Coming off of a disappointing 2015 spent shuttling between the bullpen and the starting rotation, it felt like Tanner Roark was the forgotten man in the Nationals’ 2016 rotation. All Roark went on to do was post the sixth-lowest ERA in baseball among qualified starting pitchers. Not bad for a guy who throws in the low 90s and was never a top prospect.
The obvious question to ask as Roark takes the mound for the first time in 2017 is: Can he run back his 2.83 ERA from 2016 again this season? There are plenty of reasons to doubt that Roark is the real deal. For one, his stuff isn’t elite. He throws a low 90s fastball, which isn’t as impressive in today’s big leagues as it used to be. He has a smattering of off speed pitches, but none of them stand out from the pack. On top of that, take a look at this comparison:
Player A is Roark. Solid stats, sure, but nothing earth shattering. Player B? None other than Gio Gonzalez, the same Gio Gonzalez who was seen as expendable this off season as the Nationals chased a proven closer. Somehow, Roark and his 2.83 ERA matches up almost identically in all the major pitching peripheral stats to the Nationals fifth starter. To some people, that screams out for regression to hit Roark hard in 2017.
As the baseball world continues to research the art of pitching, it is becoming clearer that there is more to pitching than just walks and strikeouts and there is no better example of that than Tanner Roark. He doesn’t have great stuff compared to elite prospects, but he knows how to make his pitches work off of one another. He throws his sinker at only 92 MPH over 60% of the time, but he gets so much movement on it that hitters can’t square the pitch up consistently, even when they know it’s coming. His off speed pitches all work off of each other and the sinker effectively and though they are not impressive pitches on their own, they are all above-average pitches based on their results.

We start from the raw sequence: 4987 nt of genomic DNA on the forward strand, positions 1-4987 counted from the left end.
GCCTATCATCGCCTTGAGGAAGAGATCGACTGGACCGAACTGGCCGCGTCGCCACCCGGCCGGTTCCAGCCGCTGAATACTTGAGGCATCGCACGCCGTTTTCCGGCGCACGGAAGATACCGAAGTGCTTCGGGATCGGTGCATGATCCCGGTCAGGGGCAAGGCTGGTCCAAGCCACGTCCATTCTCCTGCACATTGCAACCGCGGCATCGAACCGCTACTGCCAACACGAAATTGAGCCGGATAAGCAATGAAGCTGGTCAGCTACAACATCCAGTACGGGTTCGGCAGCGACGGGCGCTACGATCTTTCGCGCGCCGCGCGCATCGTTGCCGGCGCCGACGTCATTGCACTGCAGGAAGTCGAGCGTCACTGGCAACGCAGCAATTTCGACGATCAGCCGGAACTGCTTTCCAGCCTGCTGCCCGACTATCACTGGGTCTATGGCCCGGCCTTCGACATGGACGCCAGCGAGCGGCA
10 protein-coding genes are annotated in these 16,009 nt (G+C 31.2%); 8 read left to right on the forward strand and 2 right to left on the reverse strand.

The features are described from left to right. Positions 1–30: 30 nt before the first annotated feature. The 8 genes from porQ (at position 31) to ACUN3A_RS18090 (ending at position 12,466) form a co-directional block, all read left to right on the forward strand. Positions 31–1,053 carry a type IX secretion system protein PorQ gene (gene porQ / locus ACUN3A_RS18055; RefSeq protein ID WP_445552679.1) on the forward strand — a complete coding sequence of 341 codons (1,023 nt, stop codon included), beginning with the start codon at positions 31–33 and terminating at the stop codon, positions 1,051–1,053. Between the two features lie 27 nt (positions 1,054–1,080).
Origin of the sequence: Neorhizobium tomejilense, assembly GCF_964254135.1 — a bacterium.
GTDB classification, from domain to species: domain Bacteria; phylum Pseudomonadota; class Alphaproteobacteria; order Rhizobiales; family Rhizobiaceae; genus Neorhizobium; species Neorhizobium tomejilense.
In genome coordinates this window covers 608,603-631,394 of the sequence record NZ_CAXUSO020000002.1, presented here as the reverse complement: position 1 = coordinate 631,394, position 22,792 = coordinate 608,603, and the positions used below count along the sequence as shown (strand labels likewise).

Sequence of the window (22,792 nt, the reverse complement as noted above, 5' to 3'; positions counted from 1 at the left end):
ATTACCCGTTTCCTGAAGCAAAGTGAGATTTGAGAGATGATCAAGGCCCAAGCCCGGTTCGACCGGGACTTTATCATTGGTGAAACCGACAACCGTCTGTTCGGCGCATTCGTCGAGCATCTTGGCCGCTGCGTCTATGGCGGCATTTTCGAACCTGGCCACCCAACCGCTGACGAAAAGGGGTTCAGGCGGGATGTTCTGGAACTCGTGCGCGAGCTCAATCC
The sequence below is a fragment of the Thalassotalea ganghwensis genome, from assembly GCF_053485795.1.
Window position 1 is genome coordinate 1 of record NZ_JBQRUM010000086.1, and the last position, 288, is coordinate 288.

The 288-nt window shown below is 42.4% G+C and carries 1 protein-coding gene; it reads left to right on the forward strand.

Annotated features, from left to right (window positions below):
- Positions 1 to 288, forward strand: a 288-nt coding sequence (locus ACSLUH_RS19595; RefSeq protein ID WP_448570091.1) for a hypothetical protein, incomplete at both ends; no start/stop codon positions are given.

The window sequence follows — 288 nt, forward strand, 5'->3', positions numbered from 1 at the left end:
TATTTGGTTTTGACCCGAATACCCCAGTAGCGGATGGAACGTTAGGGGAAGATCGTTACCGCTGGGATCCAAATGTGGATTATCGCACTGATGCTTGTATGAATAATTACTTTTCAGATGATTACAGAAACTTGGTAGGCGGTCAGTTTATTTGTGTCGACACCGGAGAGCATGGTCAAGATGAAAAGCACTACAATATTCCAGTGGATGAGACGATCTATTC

Roark is also learning how to better use his pitches. His velocity was actually down in 2016 compared to 2015, but by cutting back on the velocity Roark got more movement on his pitches. That resulted in the highest strikeout rate of his career. Where Roark really shines is his ability to induce weak contact. In 2016, Roark induced soft contact on 23% of the balls put into play off of him. Compare that to a hard hit rate of only 24%. The only pitcher with a better ratio of soft hit balls to hard hit balls? Cy Young contender Kyle Hendricks. In fact, the comparisons between the two soft tossing, fastball-reliant pitchers doesn’t end there. Hendricks gave up a batted ball velocity significantly lower than the league average. Batters hit the ball only 87.2 MPH off of the Cubs righty. Sitting just above Hendricks in the velocity chart is Tanner Roark, with a batted ball velocity allowed of 87.8 MPH. That ability to induce weak contact is the Secret Stuff to being a successful big league pitcher without an elite arsenal of pitches.
The biggest downside to this style of pitching, though, is the inherent reliance on the defenders behind the pitcher. A pitcher like Max Scherzer, with a strikeout rate north of 30%, can be successful in front of almost any defense because he gives up so few batted balls. Tanner Roark’s goal, though, is to get hitters to put balls in play. That formula worked for him last year, in front of last year’s Nationals defense. While the Nationals return a good chunk of that defense in 2017, there are a couple major changes. With Adam Eaton now roaming center field and Trea Turner at shortstop, there is a chance that the defense takes a step back. If early returns (i.e. one game) are any indication, it won’t be a problem. But if Roark does struggle in 2017, his BABIP allowed will probably be the culprit.
Assuming the defense holds up, Roark should be set up for another stellar campaign in 2017. Though the smart money is on Roark’s ERA to creep up in 2017, that’s only because it’s so hard for anyone not named Clayton Kershaw to put up sub-3 ERAs on the regular. Though people outside of DC may not yet fully appreciate it, Roark is the third part of the Nationals great pitching triumvirate, a 1-3 pitching staff that rivals any in the country. If he keeps pitching like he did in 2016, though, he won’t be so anonymous for long.Tags: 2017 player previews, Nationals, Nats, Tanner Roark, Washington Nationals